Jeff Smith

Jeff Smith
Jeff Smith is the senior writer at the Reader; he began reviewing theater in 1980. He also writes a local history column. He has a Ph.D. in literature and critical theory from the University of California, Irvine, and wrote his doctoral dissertation on Shakespeare. He was the original writing director of two University of California freshman composition programs: the Humanities Core Course, at Irvine, and the Revelle Humanities/Writing Program at UCSD. Over the years, Jeff has dramaturged dozens of shows. Favorites include Sam Shepard’s Tooth of Crime, Peter Barnes’s Red Noses (both at the San Diego Rep), Tom Stoppard’s Arcadia (North Coast Rep), Things May Disimprove: Samuel Becket One-Acts (L&L Productions), and Shakespeare’s Hamlet (New Village Arts).

Articles by Jeff Smith

InnerMission's Falling: rarely happy

Autistics lack internal brain map

InnerMission Theatres’ starkly realistic, deeply moving production of Deanna Jent’s Falling closes this Saturday. It deserves a much longer run. About halfway into the 80-minute piece, teenaged Lisa Martin tells her mother, Tami, she wants ...

Taste? Nuance? — Too last century

Hand to God will make you squirm

In this era of manic video games and computer graphics, everything is all in. Used to be, when someone fell in a movie, they’d clear the window, or whatever, free-fall for a spell, and you’d ...

Characters crave spotlight but throw away lines

Cygnet reacting to local theater belting-out?

Mark Twain wrote: “The two most important days of your life are the day you were born and the day you find out why.” Matthew Lopez’s Legend of Georgia McBride is a stencil-thin, though often ...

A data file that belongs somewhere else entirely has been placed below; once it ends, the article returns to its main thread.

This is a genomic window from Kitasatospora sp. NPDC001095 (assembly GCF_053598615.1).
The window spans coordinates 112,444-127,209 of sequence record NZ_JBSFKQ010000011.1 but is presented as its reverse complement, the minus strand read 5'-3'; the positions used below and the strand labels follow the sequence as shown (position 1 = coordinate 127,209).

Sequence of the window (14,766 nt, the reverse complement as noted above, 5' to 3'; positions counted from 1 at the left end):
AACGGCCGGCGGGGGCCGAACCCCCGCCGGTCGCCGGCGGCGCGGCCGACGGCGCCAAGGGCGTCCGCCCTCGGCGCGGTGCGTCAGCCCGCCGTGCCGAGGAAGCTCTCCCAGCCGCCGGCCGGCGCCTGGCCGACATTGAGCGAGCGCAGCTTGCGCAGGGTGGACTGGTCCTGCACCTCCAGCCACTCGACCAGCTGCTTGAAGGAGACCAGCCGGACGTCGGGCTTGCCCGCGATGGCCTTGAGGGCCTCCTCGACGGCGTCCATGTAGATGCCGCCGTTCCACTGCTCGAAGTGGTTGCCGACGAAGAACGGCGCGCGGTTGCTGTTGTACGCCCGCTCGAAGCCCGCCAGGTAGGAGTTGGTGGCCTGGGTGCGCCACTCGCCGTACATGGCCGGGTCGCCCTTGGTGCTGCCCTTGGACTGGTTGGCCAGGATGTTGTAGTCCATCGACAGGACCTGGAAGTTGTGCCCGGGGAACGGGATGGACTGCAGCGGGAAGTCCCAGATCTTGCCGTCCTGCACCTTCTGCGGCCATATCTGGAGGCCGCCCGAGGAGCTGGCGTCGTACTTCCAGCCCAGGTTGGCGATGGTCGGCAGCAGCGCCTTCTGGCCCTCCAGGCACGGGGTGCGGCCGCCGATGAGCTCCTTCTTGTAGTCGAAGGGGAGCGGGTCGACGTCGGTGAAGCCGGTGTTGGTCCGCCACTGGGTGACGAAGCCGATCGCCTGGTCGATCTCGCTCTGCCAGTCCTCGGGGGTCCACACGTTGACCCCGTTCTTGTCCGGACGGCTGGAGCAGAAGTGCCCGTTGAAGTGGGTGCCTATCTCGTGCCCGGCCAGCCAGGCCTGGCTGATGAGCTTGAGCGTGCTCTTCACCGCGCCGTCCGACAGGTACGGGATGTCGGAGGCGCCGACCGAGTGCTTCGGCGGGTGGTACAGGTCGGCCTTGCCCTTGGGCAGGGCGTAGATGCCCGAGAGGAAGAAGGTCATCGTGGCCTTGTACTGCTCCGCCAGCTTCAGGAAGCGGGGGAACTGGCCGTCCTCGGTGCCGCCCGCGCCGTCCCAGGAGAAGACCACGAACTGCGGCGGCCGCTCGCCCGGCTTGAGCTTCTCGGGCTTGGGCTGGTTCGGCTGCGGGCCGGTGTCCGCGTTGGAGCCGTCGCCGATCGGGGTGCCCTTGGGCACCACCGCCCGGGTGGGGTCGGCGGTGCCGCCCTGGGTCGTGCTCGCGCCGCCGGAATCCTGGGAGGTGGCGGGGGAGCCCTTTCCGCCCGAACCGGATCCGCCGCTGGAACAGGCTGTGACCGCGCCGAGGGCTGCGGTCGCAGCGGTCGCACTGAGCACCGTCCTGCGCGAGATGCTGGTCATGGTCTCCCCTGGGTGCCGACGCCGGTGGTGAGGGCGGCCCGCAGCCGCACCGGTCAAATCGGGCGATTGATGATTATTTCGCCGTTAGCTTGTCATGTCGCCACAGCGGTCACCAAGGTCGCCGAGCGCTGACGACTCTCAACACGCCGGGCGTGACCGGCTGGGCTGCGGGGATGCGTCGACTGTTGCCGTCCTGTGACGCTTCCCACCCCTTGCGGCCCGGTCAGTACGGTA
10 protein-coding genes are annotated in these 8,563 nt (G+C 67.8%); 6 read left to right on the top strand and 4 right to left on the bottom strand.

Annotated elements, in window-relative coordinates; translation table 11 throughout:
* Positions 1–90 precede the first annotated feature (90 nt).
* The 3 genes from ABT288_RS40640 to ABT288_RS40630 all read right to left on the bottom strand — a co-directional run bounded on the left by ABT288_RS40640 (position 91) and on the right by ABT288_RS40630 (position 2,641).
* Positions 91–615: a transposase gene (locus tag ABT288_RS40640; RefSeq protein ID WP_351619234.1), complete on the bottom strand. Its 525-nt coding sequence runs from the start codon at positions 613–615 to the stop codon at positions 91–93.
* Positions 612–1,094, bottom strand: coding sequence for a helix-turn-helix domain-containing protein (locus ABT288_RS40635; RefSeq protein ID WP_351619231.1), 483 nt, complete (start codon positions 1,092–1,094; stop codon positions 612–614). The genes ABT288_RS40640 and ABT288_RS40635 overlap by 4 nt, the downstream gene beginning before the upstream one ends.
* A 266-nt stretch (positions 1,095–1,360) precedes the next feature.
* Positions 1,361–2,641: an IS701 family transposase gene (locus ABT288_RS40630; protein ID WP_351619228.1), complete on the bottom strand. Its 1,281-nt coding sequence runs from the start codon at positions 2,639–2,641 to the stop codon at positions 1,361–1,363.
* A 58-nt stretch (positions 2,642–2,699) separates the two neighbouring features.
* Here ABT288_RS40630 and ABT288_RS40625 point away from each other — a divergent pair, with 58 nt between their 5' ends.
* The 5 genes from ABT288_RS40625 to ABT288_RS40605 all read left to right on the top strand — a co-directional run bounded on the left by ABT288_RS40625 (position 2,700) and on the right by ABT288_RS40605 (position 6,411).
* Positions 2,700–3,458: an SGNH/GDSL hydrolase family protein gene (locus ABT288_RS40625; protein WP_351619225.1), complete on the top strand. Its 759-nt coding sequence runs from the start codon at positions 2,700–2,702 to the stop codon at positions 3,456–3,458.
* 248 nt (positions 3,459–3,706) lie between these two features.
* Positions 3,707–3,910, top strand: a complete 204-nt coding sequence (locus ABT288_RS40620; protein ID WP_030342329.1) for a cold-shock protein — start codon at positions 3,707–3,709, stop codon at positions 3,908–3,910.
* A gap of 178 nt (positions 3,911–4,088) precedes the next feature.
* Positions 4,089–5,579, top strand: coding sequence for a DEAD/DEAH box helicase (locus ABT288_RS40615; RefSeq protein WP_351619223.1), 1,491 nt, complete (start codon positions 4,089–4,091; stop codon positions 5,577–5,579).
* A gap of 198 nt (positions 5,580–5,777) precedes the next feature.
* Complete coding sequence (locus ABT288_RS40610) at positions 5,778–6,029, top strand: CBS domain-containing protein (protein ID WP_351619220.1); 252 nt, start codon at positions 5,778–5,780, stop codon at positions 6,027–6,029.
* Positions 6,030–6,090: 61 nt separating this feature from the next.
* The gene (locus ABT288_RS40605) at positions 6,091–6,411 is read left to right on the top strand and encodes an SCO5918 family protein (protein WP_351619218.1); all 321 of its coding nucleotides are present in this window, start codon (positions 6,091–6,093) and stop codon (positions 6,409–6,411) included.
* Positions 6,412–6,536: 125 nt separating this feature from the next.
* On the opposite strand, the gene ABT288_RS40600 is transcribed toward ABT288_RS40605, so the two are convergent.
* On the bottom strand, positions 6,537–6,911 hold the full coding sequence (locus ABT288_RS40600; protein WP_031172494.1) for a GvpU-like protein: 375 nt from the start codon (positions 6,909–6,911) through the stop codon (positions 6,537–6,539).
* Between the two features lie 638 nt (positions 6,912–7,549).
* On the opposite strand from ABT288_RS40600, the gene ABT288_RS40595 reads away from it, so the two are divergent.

African-American experience starts off with the Odyssey

Intrepid Theater stages one of the most important plays of our era

Suzan-Lori Parks loathes safe theater. The “insidious, schmaltz-laden mode of expression threatens to cover us all, like Vesuvius, in our sleep.” She writes “don’t be afraid to show your ass” plays to “defend dramatic literature ...

The torture of being Korean

Defector from the North, goose father from the South

Much of Hansol Jung’s Wild Goose Dreams takes place in a cyberspace Babel. Throngs of voices, mantras of zeroes and ones, and pop-up ads scream for attention, pinball off each other, and drift away. If ...

Ethel Tulloch Banks: union leader and healer

Strong woman in the "jungle days" of the San Diego post office

Ethel Tulloch Banks believed in miracles. For years she fought for miraculous changes at her workplace — and may have lived one herself. Tulloch was a clerk at the San Diego Post Office. In January ...

Betty the Loon never had a dream with a happy ending

Effect of Gamma Rays on Man-in-the-Moon Marigolds — always popular with teenagers

Mr. Goodman and his colleagues at the local high school are convinced Beatrice Hunsdorfer is insane. Every time she calls the school, she’s either too syrupy-calm or tongue-ablaze raving. Does she love her daughters — ...

Hamlet — infinite tragedy

Grantham Coleman flaps his arms chicken-wing, he bobble-heads

You could say that Shakespeare’s Hamlet wakes up in the ultimate actor’s nightmare. He’s thrust onstage with no training. He’ll perform without rehearsals, or even peeking at the text. He must find out the play ...

Kill Local brings savagery to La Jolla Playhouse

This family all kills

Mat Smart’s Kill Local opens way up in a high-rise either under construction or in development-limbo. Yellow “Caution” tape demarcates where windows will be, or should have been. Same with a ladder and orange wheelbarrow ...

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